BERN (Fr. Berne), after the Grisons, the largest of the Swiss cantons, but by far the most populous, though politically Bern ranks after that of Zürich. It extends right across Switzerland from beyond the Jura to the snow-clad ranges that separate Bern from the Valais. Its total area is 2641.9 sq. m., of which 2081 sq. m. are classed as “productive” (including 591 sq. m. of forests, and 2.1 m. of vineyards), while of the remainder 111.3 sq. m. are occupied by glaciers (the Valais and the Grisons alone surpass it in this respect). It is mainly watered by the river Aar (q.v.), with its affluents, the Kander (left), the Saane or Sarine (left) and the Emme (right); the Aar forms the two lakes of Brienz and Thun (q.v.). The great extent of this canton accounts for the different character of the regions therein comprised. Three are usually distinguished:—(1) The Oberland or Highlands, which is that best known to travellers, for it includes the snowy Alps of the Bernese Oberland (culminating in the Finsteraarhorn, 14,026 ft., and the Jungfrau, 13,669 ft.), as well as the famous summer resorts of Grindelwald, Mürren, Lauterbrunnen, Interlaken, Meiringen, Kandersteg, Adelboden, Thun and the fine pastoral valley of the Simme. (2) The Mittelland or Midlands, comprising the valley of the Aar below Thun, and that of the Emme, thus taking in the outliers of the high Alps and the open country on every side of the town of Bern. (3) The Seeland (Lakeland) and the Jura, extending from Bienne and its lake across the Jura to Porrentruy in the plains and to the upper course of the Birs. The Oberland and Mittelland form the “old” canton, the Jura having only been acquired in 1815, and differing from the rest of the canton by reason of its French-speaking and Romanist inhabitants.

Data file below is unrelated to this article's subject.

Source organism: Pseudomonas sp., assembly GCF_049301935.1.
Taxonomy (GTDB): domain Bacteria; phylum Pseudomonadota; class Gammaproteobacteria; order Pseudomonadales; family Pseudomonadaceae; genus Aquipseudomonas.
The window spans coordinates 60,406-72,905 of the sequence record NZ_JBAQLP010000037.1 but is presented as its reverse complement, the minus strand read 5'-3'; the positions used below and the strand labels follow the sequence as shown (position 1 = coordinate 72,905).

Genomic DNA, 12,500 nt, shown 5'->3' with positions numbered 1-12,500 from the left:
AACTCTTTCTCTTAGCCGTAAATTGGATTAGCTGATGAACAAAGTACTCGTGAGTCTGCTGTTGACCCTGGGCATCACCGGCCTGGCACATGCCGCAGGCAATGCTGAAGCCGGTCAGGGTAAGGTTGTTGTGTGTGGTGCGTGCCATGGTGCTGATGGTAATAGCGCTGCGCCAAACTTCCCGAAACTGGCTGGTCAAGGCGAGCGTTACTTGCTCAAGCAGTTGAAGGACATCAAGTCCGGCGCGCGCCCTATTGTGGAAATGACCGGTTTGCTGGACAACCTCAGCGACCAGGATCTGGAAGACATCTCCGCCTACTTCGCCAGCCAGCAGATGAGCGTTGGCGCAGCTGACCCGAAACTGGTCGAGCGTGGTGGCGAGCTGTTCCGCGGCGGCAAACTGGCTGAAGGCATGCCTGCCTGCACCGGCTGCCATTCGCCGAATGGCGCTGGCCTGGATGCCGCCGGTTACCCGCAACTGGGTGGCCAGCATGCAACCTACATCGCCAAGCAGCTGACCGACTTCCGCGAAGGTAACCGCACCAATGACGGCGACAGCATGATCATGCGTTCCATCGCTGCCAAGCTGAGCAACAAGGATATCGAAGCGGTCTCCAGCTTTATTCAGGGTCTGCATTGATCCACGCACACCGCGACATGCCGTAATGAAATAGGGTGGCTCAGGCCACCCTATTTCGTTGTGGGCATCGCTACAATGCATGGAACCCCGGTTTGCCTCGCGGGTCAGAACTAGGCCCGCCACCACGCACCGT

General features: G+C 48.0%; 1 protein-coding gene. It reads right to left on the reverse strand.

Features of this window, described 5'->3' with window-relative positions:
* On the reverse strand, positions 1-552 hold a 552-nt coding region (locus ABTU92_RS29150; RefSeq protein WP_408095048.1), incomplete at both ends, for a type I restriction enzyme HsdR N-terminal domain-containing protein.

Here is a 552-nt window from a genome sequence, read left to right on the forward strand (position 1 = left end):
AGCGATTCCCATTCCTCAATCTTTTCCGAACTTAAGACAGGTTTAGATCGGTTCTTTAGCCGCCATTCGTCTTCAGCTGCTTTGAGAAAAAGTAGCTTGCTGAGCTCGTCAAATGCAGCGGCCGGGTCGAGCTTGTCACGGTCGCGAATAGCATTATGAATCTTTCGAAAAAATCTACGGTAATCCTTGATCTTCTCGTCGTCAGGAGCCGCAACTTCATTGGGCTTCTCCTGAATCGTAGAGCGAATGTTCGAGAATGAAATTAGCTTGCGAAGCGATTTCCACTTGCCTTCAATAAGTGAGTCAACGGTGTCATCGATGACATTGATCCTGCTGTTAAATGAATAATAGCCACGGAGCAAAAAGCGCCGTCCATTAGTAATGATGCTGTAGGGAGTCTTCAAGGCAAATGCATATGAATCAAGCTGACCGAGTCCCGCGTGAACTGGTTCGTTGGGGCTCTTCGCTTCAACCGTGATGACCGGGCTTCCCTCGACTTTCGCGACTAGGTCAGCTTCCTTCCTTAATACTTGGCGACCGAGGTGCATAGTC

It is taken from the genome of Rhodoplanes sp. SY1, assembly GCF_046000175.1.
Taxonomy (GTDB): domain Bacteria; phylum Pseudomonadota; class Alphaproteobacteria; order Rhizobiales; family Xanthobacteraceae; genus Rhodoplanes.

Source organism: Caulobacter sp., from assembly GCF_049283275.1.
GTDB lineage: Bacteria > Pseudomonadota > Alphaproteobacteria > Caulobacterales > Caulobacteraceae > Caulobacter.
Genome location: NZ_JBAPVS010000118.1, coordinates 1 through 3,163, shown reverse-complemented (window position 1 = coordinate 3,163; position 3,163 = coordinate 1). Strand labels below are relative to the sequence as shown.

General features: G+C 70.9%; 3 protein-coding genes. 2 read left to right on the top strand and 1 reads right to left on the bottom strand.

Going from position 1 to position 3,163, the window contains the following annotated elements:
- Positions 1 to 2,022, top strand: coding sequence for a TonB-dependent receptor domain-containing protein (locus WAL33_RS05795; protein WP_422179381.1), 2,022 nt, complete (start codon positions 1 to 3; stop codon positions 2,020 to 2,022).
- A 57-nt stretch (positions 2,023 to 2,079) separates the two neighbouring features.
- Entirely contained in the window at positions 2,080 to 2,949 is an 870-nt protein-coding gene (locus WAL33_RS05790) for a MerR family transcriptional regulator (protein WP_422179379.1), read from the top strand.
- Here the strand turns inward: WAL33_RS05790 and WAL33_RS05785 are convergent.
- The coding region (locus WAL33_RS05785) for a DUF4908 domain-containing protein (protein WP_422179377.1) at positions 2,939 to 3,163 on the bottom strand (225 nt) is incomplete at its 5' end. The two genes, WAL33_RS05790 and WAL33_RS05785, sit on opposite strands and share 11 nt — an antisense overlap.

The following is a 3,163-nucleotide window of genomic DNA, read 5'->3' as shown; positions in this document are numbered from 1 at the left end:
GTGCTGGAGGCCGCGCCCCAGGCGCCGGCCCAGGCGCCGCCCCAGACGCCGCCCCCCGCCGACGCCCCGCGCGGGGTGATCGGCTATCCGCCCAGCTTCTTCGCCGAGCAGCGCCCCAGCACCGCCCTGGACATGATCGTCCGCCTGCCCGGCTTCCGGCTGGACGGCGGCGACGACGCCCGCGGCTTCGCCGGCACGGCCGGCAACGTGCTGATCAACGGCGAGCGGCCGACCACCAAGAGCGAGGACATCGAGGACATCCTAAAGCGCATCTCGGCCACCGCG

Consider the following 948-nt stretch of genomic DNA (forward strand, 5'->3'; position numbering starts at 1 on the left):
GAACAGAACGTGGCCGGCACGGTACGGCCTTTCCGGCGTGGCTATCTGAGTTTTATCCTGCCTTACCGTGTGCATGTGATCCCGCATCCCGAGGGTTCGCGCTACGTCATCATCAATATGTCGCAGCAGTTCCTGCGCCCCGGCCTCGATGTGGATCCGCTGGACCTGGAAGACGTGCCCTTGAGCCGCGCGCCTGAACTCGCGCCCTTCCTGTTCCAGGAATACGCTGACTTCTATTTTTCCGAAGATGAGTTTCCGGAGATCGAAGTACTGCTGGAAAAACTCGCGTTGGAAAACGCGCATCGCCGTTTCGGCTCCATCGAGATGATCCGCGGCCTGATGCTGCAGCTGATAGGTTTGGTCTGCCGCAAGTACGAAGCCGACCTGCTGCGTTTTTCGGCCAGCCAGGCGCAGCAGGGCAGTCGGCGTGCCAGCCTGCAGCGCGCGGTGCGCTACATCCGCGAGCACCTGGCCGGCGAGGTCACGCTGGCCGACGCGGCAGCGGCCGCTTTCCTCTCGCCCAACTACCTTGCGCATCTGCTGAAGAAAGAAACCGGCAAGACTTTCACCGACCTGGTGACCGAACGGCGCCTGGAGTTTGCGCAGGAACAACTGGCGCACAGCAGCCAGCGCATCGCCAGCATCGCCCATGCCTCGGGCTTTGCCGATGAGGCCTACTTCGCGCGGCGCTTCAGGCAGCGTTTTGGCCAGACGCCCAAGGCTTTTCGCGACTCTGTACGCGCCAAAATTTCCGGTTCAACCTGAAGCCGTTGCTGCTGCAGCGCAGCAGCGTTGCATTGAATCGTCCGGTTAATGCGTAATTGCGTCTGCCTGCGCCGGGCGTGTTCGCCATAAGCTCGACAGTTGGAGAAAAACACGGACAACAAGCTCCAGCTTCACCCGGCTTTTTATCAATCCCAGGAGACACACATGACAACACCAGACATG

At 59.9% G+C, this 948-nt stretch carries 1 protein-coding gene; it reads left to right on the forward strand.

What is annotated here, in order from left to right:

In 1900 the total population of the canton was 589,433, of whom 483,388 were German-speaking, 97,789 French-speaking, and 7167 Italian-speaking; while there were 506,699 Protestants, 80,489 Romanists (including the Old Catholics), and 1543 Jews. The capital is Bern (q.v.), while the other important towns are Bienne (q.v.), Burgdorf (q.v.), Delémont or Delsberg (5053 inhabitants), Porrentruy or Pruntrut (6959 inhabitants), Thun (q.v.), and Langenthal (4799 inhabitants). There is a university (founded in 1834) in the town of Bern, as well as institutions for higher education in the principal towns. The canton is divided into 30 administrative districts, and contains 507 communes (the highest number in Switzerland). From 1803 to 1814 the canton was one of the six “Directorial” cantons of the Confederation. The existing cantonal constitution dates from 1893, but in 1906 the direct popular election of the executive of 9 members (hitherto named by the legislature) was introduced. The legislature or Grossrath is elected for four years (like the executive), in the proportion of 1 member to every 2500 (or fraction over 1250) of the resident population. The obligatory Referendum obtains in the case of all laws, and of decrees relating to an expenditure of over half a million francs, while 12,000 citizens have the right of initiative in the case of legislative projects, and 15,000 may demand the revision of the cantonal constitution. The 2 members sent by the canton to the federal Ständerath are elected by the Grossrath, while the 29 members sent to the federal Nationalrath are chosen by a popular vote. In the Alpine portions of the canton the breeding of cattle (those of the Simme valley are particularly famous) is the chief industry; next come the elaborate arrangements for summer travellers (the Fremdenindustrie). It is reckoned that there are 2430 “Alps” or mountain pastures in the canton, of which 1474 are in the Oberland, 627 in the Jura, and 280 in the Emme valley; they can maintain 95,478 cows and are of the estimated value of 46½ million francs. The cheese of the Emme valley is locally much esteemed. Other industries in the Alpine region are wood-carving (at Brienz) and wine manufacture (on the shores